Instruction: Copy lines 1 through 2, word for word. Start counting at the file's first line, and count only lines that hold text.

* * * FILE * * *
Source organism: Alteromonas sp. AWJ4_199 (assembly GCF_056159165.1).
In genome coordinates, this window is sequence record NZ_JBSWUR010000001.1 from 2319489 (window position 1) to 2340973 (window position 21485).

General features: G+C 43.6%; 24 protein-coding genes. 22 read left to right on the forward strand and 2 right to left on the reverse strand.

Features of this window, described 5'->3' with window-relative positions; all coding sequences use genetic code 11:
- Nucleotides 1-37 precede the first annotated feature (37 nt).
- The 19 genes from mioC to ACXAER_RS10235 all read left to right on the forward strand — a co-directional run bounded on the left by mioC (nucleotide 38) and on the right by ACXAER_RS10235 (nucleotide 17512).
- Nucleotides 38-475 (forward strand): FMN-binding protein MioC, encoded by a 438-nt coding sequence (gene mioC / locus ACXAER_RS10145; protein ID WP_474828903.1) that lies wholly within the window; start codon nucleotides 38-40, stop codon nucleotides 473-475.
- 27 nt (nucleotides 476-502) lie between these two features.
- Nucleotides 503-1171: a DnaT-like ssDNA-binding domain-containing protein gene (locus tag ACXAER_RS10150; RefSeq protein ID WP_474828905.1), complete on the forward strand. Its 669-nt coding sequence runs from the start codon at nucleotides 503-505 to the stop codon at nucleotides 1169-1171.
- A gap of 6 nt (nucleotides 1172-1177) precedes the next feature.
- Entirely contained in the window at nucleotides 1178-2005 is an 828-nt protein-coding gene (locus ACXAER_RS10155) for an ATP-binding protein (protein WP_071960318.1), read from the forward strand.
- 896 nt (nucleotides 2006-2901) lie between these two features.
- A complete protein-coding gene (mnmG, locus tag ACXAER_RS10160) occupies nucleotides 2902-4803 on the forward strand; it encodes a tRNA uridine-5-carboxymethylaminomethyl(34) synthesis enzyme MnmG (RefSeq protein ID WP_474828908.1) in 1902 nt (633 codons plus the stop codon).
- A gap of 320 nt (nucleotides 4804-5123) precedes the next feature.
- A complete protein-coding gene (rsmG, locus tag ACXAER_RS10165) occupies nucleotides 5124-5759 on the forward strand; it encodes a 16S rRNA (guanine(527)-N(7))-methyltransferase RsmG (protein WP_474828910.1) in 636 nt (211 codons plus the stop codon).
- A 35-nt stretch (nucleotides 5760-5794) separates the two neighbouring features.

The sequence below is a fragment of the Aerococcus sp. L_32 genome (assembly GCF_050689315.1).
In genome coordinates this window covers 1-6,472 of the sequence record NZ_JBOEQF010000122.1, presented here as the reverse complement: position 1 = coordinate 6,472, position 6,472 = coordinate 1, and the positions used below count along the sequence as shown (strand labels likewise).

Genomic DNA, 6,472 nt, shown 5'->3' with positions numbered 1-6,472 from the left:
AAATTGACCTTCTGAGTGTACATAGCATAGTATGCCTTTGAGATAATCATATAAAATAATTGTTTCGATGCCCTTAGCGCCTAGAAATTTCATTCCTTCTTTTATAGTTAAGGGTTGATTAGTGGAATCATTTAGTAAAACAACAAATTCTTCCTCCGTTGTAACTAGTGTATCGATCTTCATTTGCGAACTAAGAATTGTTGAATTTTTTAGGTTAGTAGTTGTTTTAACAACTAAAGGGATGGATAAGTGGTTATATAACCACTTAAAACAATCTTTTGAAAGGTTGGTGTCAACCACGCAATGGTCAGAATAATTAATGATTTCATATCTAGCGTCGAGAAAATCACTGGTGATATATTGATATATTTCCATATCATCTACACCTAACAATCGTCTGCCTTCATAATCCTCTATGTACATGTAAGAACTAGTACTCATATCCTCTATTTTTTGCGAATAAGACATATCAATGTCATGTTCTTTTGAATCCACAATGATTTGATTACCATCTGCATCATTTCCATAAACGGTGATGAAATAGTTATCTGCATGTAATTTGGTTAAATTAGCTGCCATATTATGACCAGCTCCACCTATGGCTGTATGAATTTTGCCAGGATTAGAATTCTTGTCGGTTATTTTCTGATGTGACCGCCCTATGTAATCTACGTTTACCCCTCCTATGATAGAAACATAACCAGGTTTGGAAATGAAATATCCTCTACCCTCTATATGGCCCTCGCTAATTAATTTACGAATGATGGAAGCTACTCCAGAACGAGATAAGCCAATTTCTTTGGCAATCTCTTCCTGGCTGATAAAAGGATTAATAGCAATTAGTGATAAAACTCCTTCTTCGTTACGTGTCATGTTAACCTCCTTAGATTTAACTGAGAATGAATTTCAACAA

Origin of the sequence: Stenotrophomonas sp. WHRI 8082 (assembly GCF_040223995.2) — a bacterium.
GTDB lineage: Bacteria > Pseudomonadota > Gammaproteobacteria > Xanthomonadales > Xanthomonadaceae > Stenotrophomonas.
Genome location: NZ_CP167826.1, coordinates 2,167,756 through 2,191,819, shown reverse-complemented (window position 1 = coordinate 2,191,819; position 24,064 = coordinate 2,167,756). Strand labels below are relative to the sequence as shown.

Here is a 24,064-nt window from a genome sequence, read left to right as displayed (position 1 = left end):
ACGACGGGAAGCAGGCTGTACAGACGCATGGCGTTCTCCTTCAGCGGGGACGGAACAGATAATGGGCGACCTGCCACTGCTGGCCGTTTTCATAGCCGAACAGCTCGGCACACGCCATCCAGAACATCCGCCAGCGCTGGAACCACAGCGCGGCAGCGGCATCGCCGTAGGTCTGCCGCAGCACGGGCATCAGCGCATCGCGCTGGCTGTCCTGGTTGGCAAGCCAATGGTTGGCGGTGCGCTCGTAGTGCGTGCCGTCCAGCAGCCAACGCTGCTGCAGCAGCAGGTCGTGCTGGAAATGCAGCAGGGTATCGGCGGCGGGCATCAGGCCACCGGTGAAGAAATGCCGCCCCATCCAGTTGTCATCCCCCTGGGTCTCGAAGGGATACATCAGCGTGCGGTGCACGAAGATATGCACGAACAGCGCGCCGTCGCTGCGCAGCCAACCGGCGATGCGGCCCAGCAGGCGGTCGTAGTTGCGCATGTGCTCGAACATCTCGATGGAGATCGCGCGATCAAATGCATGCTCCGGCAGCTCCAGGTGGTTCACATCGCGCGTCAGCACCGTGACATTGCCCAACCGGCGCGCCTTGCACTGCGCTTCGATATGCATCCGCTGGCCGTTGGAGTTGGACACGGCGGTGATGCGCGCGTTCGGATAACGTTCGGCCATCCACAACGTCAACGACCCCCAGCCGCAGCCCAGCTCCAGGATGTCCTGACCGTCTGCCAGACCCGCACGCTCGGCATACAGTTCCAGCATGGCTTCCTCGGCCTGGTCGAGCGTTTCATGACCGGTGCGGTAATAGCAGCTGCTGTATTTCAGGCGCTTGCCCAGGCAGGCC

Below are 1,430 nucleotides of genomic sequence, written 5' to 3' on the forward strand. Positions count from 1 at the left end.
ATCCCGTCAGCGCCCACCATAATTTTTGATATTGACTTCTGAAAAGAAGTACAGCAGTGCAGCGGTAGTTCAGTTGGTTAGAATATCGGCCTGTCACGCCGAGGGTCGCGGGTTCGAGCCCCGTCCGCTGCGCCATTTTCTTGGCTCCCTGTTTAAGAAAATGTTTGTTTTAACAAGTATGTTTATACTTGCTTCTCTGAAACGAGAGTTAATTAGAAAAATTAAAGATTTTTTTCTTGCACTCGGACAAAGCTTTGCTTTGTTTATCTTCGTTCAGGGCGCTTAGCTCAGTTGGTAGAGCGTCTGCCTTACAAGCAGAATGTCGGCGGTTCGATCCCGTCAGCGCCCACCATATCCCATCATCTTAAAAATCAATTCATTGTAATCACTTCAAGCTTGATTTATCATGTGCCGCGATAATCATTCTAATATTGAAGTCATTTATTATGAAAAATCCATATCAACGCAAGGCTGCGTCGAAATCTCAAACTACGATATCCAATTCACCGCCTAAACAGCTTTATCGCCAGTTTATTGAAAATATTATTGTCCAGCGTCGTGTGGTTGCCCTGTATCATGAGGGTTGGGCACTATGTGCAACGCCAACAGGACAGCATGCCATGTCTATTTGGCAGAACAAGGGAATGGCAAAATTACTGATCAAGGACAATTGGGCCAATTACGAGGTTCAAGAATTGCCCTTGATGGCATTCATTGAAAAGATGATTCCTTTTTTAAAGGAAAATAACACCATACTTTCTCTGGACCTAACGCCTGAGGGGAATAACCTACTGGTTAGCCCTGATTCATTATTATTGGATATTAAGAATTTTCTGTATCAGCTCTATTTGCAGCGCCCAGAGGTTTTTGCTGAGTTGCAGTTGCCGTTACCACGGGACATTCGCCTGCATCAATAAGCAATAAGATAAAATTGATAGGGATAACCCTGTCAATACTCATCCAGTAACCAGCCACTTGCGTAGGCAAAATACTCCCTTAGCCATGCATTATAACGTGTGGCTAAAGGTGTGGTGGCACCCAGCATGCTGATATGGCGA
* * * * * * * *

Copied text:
Source organism: Alteromonas sp. AWJ4_199 (assembly GCF_056159165.1).
In genome coordinates, this window is sequence record NZ_JBSWUR010000001.1 from 2319489 (window position 1) to 2340973 (window position 21485).